“Erdogan’s lust for power is too great for him to show restraint in stifling opposition in general,” predicted one intellectual who, like almost everybody I was interviewing at this time, would only speak anonymously. This was certainly wise: TV stations, radios, newspapers, critics of all sorts were being closed down by the minute. When one small-circulation satirical magazine dared to publish a cartoon mildly critical of the government, the police went from shop to shop confiscating copies.

Some Turks comforted themselves by quoting the saying that in government “the worst politician is better than the best general”. Three years later, those not forced into silence, in exile or in prison may not be so certain that the difference between a civilian and a military dictatorship is quite so great.

The PM worries about damaging trust in politics – but he is the damage

By the day of the referendum in 2017, some 145,000 people had been detained, 134,000 sacked, and 150 media outlets closed. No act of persecution was too petty or cruel: one opposition MP, who denounced the “yes” vote, found that his 88-year-old mother had been discharged by way of retaliation from a hospital where she had been under treatment for two-and-a-half years. Could the same thing happen here in Britain? This is one of the strengths of the Johnson coup: many people cannot believe that it has happened. British exceptionalism means that foreign experience is not relevant. Few knew or cared that Turkey had a strong tradition of parliamentary democracy as well as a grim record of military takeovers. But it is these slow-burn civilian coups which are such a feature of the modern world that we should be looking at – and trying to learn from – and nor what happened in Britain in the 1630s when Charles I sought to impose arbitrary government.  Opponents of the suspension of the parliament have a touching faith that the present government will stick by the historic rules of the political game when everything it has done so far shows a determination to manipulate and misuse these rules to gain and keep political power. Progressive Turks have been down this road and knew all too well what lay at the end of it. Revolutionaries on the left suddenly discover that the right also stages revolutions and that there is virtue in a fairly elected parliament. “So here I am, gone from post-structuralist anarchist to ballot-box monitor,” tweeted one Turkish convert to this view as he vainly tried to thwart fraudulent elections.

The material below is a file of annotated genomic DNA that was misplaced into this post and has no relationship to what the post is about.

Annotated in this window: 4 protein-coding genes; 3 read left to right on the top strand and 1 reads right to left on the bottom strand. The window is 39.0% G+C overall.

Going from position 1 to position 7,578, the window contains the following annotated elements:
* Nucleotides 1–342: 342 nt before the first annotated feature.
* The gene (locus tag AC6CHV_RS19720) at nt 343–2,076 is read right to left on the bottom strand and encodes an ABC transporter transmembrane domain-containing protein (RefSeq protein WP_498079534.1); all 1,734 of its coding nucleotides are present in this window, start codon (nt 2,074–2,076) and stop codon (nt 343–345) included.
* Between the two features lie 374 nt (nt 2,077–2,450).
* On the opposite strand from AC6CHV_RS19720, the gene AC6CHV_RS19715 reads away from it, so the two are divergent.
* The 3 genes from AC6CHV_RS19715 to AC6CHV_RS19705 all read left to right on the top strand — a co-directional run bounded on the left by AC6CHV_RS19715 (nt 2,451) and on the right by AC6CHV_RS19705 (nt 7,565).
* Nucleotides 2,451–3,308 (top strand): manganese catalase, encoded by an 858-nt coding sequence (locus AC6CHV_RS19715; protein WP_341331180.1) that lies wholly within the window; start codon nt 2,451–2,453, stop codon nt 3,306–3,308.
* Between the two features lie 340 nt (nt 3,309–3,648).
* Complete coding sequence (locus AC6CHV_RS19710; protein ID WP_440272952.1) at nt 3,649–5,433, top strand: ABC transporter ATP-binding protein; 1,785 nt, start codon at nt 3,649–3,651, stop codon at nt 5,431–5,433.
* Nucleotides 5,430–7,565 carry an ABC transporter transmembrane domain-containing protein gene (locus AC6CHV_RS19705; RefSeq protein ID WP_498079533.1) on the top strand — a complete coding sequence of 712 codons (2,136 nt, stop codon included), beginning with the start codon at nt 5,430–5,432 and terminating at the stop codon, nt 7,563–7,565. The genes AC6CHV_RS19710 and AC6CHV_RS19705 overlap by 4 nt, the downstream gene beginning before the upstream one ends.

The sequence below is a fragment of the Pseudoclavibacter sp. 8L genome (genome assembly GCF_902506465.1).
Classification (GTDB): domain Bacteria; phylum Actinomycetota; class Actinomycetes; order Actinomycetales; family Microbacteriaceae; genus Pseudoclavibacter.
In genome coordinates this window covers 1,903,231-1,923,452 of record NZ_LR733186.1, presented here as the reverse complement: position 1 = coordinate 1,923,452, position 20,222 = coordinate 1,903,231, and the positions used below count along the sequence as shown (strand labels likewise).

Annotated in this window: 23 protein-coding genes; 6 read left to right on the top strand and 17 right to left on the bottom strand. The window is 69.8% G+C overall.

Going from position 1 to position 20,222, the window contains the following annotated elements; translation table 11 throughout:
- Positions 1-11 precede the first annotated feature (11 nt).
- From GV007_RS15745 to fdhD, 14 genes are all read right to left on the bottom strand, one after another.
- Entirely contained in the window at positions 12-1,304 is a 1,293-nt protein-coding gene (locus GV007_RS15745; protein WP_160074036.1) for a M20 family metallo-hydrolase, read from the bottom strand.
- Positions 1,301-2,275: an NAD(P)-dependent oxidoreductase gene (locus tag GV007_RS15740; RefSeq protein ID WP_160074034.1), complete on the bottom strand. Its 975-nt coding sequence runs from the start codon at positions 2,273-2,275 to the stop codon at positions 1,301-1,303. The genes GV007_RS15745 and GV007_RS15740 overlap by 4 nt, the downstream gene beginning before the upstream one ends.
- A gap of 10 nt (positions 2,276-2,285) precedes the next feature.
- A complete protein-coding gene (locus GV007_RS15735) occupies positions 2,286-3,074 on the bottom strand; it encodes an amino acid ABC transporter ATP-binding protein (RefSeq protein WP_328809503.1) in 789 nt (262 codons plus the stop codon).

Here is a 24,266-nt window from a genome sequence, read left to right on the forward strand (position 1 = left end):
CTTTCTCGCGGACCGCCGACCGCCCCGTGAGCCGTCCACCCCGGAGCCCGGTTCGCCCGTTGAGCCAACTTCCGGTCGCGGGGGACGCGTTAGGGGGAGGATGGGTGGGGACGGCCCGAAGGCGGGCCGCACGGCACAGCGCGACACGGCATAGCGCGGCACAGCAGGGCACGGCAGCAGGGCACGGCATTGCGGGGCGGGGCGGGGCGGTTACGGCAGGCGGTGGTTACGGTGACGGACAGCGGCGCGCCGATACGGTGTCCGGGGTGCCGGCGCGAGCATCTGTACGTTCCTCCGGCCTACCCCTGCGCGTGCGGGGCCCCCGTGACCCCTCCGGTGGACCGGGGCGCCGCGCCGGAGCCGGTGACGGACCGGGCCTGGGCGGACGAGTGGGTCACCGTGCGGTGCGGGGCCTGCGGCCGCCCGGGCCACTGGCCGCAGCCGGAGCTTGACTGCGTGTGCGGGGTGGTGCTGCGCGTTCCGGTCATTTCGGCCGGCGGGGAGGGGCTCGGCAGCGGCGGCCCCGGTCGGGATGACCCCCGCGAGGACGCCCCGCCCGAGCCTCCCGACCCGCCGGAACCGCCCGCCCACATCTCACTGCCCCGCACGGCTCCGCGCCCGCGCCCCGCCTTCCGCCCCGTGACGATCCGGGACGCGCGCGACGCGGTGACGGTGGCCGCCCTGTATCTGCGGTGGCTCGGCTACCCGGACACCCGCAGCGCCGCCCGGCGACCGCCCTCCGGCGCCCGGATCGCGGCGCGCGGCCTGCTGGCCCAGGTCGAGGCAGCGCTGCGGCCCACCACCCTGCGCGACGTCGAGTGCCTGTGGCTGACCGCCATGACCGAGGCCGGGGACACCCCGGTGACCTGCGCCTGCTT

Many in Britain are now springing to the defence of parliament and elected representation, but they should have sprung a bit earlier. Those in the Labour Party who were neutral about Brexit – or even saw it as a welcome disruption of the status quo and an opportunity for radical reform – only now seem to be noticing that Brexit was always a vehicle whereby the hard right could take over the government.

Chants of ‘Boris out’ outside British embassy in Brussels

Turkish elections are not a complete farce as in Egypt and Syria, as was shown by the election of an opposition candidate as mayor of Istanbul earlier this year. But the political process as a whole is now so skewed towards Erdogan that it will be extraordinarily difficult to dislodge him. This is a feature of the 21st-century type coup: once in office, leaders are proving more difficult to evict than a junta of military officers a century earlier.